The Gateway, which is to be the site of up to 120,000 new homes, is a former marshland that is vulnerable to regular inundation.
The Environment Agency and independent experts have proposed a "green grid" system. This groups housing around parks and woodland, which will act as sponges in the event of a flood.
The plans for the grid system were discussed in a meeting at the Greater London Assembly on Tuesday. The meeting was attended by representatives from Thames Water, the Association of British Insurers and the London Development Agency.
Samantha Heath, the chair of the GLA's environment committee, said at the meeting that the government had budgeted £500m for a viable system of flood prevention.
London mayor Ken Livingstone backed the idea of a network of linked open spaces in the Thames Gateway in October last year.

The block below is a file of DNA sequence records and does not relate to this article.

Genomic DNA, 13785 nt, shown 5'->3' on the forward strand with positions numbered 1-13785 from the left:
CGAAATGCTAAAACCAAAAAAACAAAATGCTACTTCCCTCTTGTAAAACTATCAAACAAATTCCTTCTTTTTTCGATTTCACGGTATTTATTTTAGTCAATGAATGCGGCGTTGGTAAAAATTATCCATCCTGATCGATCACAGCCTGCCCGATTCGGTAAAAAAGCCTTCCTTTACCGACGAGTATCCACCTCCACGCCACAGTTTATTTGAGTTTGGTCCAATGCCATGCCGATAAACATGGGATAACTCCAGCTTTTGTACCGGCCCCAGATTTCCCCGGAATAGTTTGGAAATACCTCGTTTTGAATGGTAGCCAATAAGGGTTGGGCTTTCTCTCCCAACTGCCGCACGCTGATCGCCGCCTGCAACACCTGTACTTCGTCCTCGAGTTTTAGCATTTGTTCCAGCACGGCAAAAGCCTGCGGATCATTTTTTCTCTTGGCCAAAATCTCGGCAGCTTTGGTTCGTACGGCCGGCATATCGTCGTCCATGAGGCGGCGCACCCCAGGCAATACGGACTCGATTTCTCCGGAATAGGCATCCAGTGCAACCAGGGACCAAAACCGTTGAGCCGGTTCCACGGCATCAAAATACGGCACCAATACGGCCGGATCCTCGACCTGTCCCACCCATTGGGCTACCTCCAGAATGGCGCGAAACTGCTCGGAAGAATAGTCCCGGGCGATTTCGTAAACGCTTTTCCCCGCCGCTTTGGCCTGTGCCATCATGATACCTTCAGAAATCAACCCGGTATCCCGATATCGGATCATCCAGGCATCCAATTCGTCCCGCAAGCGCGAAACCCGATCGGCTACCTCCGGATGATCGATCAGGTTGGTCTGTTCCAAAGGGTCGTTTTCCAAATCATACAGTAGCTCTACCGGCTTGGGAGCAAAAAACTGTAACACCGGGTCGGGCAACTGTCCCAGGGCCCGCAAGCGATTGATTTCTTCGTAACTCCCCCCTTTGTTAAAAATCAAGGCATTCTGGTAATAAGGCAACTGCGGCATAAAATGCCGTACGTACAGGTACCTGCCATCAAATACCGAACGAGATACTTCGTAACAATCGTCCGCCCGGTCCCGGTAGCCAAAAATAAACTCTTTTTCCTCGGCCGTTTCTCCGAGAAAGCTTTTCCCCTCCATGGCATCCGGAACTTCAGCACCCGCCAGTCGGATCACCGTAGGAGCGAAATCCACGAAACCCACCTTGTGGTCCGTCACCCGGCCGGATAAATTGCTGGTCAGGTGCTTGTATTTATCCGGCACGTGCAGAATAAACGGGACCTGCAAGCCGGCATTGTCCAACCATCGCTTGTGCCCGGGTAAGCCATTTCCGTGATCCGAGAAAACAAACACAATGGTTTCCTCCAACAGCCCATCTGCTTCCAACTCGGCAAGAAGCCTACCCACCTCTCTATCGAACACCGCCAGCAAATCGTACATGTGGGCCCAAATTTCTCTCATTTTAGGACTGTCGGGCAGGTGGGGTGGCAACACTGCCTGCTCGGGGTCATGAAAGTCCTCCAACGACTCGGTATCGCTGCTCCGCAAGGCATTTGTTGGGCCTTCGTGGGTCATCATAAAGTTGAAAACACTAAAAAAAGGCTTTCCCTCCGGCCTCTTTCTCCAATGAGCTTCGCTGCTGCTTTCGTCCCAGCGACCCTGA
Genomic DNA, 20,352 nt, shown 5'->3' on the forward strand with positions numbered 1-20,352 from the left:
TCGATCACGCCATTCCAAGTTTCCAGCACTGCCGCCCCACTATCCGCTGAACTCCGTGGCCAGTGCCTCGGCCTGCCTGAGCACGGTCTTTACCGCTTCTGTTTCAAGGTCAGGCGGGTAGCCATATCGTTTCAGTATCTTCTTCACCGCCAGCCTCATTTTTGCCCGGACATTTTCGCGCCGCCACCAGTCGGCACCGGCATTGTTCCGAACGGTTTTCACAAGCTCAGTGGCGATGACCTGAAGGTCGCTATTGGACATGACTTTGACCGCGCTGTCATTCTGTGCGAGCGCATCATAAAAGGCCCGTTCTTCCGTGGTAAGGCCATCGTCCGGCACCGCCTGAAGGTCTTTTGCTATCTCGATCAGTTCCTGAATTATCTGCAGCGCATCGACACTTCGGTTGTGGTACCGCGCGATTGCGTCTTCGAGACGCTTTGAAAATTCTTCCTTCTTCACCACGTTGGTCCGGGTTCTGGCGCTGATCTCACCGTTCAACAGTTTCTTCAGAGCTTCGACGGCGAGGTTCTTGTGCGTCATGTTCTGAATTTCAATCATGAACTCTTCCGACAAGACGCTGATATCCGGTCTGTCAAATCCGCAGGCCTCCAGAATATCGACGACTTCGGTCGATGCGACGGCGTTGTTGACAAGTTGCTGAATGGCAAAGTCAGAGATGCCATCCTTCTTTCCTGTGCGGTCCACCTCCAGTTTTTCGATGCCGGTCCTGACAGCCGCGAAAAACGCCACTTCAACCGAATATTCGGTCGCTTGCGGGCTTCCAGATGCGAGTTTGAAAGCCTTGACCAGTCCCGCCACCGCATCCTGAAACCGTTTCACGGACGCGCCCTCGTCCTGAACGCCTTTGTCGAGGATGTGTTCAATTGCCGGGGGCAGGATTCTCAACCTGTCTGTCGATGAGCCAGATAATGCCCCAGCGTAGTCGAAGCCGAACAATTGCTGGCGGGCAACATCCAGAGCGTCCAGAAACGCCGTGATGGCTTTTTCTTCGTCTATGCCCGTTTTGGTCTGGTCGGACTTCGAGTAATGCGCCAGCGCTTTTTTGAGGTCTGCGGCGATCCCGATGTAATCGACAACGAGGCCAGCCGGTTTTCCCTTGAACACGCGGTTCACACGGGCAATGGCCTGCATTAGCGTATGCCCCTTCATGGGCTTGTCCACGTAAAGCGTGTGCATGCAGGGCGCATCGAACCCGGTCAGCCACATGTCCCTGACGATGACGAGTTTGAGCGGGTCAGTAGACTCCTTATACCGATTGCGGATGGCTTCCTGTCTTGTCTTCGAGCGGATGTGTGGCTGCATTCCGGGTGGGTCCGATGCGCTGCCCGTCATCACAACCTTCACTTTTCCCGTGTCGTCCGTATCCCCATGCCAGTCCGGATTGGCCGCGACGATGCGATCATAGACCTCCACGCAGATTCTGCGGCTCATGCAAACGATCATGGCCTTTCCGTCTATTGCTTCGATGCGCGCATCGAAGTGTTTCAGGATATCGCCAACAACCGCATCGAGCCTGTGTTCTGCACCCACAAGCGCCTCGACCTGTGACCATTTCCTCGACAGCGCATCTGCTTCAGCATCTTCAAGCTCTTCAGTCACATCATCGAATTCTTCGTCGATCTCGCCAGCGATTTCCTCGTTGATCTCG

Roger Leveret, a sustainability consultant, voiced concerns about the suitability of the area for intensive housing development.
He said: "We are sleepwalking into a chain of problems. The location is vulnerable to flooding and better solutions to the housing problem, such as densification of housing in existing areas, are being ignored."
Michael Owens, the head of partnership development at the London Development Agency, estimated that flood prevention would cost about £2500 a house, assuming that 60,000-90,000 homes are eventually built.
This figure is in addition to the money already spent on London's sea defences, such as the Thames Barrier. It is expected that rising sea levels and severe weather caused by global warming will make existing flood defences obsolete by 2030.
A team of 15 has been set up by the Environment Agency and the Thames, Anglian and Southern water companies to plans measures to protect settlements along the 212 miles of the Thames.